Mr. David Oertel was the only witness who appeared on defendant's behalf. He testified that during the robbery he was near the front door of Dahl's 620 Club and he couldn't see what the robber had over his face but that his hair was blond. He admitted that he couldn't see the robber clearly because he viewed him from a distance and for only a short time. Mr. Oertel did testify that defendant was not the robber. In State v. Houge, 280 Minn. 372, 159 N.W.2d 265, this court made it clear that the weight and credibility of disputed evidence was for the jury. Upon review, this court will take the most favorable view of the state's testimony to which it is reasonably susceptible. It is apparent that the jury, acting within its province, was unimpressed with Mr. Oertel's testimony which contradicted testimony of the state's witnesses. If the jury accepted the testimony of the state's witnesses as the truth, there is sufficient evidence in the record to support the conviction and we will not try the facts anew.

Our responsibility extends no further than to make a painstaking review of the record to determine whether the evidence, direct and circumstantial, viewed most favorably to support a finding of guilt, is sufficient to permit the jury to reach that conclusion. State v. Daml, 282 Minn. 521, 162 N.W.2d 240. An examination of the record leads us to believe that the evidence is such that the conviction should be affirmed.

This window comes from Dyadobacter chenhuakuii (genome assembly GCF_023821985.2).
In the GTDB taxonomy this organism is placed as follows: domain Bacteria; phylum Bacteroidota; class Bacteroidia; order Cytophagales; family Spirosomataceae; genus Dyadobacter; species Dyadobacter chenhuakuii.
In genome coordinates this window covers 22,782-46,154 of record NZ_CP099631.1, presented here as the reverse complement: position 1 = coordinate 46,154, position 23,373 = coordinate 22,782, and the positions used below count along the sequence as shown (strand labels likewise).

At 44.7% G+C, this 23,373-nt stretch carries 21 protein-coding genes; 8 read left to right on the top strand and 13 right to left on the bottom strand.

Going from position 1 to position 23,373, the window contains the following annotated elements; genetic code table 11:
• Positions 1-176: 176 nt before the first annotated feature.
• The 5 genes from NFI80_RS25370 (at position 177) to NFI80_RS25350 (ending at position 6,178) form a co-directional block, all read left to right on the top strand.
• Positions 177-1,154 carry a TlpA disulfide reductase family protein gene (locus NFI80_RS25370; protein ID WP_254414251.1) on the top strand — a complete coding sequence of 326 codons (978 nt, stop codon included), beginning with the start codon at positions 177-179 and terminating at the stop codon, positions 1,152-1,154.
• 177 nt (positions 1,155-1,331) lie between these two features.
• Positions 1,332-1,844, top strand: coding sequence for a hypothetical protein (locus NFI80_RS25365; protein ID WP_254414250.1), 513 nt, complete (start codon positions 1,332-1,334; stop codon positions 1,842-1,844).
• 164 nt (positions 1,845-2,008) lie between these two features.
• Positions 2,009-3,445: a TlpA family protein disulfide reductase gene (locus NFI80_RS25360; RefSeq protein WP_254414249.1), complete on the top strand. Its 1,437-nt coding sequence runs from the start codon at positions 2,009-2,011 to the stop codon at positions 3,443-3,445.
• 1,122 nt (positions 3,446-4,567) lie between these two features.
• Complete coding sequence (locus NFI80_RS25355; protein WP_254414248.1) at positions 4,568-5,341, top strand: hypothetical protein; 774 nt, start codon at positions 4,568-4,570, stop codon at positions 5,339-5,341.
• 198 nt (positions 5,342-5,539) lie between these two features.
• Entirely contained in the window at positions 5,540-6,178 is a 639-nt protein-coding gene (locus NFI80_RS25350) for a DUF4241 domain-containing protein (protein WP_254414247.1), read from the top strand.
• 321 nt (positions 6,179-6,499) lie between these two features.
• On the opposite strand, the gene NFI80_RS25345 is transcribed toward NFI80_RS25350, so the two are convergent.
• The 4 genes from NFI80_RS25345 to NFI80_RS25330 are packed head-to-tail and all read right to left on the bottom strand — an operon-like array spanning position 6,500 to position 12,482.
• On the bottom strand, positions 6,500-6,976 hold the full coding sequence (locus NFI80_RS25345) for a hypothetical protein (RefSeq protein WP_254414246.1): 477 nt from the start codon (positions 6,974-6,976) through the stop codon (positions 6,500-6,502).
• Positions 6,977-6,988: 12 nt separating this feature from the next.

The defendant next claims error for the trial court's refusal to grant his motion made at the close of the state's case to strike the testimony of a witness for lack of foundation and because the police had conducted an improper "one-man photographic lineup" by showing the witness a picture of defendant prior to trial for identification purposes. The witness, *661 Edmund J. Cahill, had testified that he had seen defendant buy a box of .22 long rifle shells at a Holiday station store near 1400 West Seventh Street in St. Paul about 8:15 on the night of the robbery. Following Cahill's testimony, the manager of the store testified that Federal brand .22 caliber long rifle ammunition with the initial "F" had been sold at that store during December 1968. Defendant's claim of error with respect to Mr. Cahill's testimony is of no merit because an objection not made as soon as the grounds for it appear is deemed waived since it is impossible for the trial court subsequently to erase from the jury's memory the effect of the testimony. State v. Kohuth, 287 Minn. 520, 176 N.W.2d 872.